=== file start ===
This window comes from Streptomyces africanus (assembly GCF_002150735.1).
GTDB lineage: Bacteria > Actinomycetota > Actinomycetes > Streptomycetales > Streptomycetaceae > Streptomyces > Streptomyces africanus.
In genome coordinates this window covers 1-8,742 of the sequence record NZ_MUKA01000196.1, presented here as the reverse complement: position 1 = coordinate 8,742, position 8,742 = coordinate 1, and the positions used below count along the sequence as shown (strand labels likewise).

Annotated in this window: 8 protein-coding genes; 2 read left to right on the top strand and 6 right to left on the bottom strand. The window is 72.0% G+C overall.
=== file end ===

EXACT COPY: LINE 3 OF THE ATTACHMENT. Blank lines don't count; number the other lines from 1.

In genome coordinates this window covers 1-8,742 of the sequence record NZ_MUKA01000196.1, presented here as the reverse complement: position 1 = coordinate 8,742, position 8,742 = coordinate 1, and the positions used below count along the sequence as shown (strand labels likewise).